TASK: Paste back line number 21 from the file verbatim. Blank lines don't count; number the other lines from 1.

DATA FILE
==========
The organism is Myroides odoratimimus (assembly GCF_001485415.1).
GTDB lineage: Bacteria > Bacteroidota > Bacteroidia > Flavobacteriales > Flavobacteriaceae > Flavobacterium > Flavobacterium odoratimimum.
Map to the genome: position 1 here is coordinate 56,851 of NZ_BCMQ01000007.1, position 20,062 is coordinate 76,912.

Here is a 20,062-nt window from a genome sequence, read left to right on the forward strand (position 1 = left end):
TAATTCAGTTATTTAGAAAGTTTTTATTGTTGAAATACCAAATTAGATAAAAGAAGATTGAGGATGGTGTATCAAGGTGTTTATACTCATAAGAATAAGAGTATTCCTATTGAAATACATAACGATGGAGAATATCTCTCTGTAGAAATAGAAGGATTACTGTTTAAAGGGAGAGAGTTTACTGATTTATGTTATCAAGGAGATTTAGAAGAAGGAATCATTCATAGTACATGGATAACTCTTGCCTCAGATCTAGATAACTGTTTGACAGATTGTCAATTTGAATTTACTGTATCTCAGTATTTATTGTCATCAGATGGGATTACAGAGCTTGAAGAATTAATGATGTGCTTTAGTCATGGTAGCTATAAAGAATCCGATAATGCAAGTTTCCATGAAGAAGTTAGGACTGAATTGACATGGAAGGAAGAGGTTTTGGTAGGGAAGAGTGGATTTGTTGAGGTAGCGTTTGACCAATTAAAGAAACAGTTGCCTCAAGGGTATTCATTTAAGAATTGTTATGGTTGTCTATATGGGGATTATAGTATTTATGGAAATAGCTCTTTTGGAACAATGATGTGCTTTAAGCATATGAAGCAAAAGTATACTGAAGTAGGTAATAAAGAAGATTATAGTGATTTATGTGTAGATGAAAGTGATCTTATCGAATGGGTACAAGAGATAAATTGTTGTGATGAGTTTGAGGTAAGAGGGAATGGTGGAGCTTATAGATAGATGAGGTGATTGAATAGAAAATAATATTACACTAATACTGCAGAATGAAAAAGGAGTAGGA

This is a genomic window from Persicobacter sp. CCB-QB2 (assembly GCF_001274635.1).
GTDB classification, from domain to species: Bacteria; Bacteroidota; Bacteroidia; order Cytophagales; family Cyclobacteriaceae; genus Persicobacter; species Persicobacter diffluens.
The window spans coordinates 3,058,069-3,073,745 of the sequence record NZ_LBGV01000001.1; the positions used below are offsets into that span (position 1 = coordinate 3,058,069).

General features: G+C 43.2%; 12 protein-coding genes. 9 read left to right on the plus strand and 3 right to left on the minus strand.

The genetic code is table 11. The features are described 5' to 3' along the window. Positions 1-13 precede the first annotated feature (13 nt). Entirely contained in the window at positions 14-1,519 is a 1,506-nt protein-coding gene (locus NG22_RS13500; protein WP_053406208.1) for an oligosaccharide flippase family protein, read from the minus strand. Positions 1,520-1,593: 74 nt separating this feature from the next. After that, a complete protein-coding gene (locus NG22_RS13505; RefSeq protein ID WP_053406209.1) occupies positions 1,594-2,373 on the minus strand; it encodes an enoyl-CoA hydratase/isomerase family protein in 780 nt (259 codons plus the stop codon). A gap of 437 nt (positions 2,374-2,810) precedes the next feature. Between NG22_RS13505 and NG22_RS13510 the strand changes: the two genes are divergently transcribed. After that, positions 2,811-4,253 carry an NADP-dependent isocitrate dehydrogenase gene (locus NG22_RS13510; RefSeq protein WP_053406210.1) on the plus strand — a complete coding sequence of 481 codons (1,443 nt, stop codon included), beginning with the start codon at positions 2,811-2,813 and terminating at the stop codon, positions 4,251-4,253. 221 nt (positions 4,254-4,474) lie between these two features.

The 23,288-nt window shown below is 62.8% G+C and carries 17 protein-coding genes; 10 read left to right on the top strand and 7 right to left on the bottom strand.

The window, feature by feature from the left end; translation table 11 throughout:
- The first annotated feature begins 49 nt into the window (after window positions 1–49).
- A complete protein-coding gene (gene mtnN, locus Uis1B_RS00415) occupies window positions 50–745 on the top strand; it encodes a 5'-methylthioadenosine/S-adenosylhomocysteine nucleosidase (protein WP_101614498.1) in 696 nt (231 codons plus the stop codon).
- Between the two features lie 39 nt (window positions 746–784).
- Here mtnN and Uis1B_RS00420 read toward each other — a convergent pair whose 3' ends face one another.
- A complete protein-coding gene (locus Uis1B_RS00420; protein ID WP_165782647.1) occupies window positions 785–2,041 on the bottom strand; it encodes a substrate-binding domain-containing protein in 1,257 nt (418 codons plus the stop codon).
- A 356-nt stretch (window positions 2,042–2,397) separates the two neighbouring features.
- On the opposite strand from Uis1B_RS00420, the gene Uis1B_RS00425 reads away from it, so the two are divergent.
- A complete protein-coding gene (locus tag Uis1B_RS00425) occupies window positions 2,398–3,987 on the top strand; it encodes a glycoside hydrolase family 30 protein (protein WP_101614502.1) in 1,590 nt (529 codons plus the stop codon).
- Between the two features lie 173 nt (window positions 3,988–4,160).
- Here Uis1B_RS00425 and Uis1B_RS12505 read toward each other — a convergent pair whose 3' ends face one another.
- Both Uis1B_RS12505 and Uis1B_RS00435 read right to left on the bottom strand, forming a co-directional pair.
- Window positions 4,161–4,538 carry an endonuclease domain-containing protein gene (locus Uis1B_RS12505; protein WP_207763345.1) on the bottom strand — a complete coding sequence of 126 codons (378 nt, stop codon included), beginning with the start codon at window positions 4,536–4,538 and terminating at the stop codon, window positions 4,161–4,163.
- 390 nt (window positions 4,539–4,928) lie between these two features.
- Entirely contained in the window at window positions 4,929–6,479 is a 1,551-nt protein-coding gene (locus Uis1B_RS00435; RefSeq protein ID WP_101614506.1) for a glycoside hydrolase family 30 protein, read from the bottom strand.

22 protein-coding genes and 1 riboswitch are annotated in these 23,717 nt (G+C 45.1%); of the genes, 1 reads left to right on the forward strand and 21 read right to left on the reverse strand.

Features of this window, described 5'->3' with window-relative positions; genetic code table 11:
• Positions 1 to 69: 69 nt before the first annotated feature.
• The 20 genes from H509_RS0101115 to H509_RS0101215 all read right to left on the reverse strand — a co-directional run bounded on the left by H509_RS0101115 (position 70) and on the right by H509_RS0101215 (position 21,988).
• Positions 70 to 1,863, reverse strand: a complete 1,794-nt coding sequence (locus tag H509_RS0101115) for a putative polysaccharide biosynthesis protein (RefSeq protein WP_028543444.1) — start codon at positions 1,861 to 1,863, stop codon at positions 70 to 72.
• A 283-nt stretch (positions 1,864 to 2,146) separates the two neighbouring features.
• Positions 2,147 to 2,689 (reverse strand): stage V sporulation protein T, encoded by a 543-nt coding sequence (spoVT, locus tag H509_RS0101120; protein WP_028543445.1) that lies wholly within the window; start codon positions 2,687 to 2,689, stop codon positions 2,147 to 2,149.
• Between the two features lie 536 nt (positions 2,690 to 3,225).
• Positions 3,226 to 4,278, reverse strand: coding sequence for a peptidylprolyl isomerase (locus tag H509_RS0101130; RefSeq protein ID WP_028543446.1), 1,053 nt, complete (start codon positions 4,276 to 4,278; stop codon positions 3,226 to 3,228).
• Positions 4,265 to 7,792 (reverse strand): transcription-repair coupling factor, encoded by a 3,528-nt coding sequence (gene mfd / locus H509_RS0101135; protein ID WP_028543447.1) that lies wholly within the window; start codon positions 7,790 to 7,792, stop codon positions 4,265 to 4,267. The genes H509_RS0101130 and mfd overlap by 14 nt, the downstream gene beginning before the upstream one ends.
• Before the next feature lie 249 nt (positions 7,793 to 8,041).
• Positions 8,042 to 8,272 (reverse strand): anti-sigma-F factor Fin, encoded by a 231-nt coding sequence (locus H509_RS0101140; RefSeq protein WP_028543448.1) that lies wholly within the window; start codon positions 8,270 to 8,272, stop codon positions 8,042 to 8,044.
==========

- Between the two features lie 173 nt (window positions 3,988–4,160).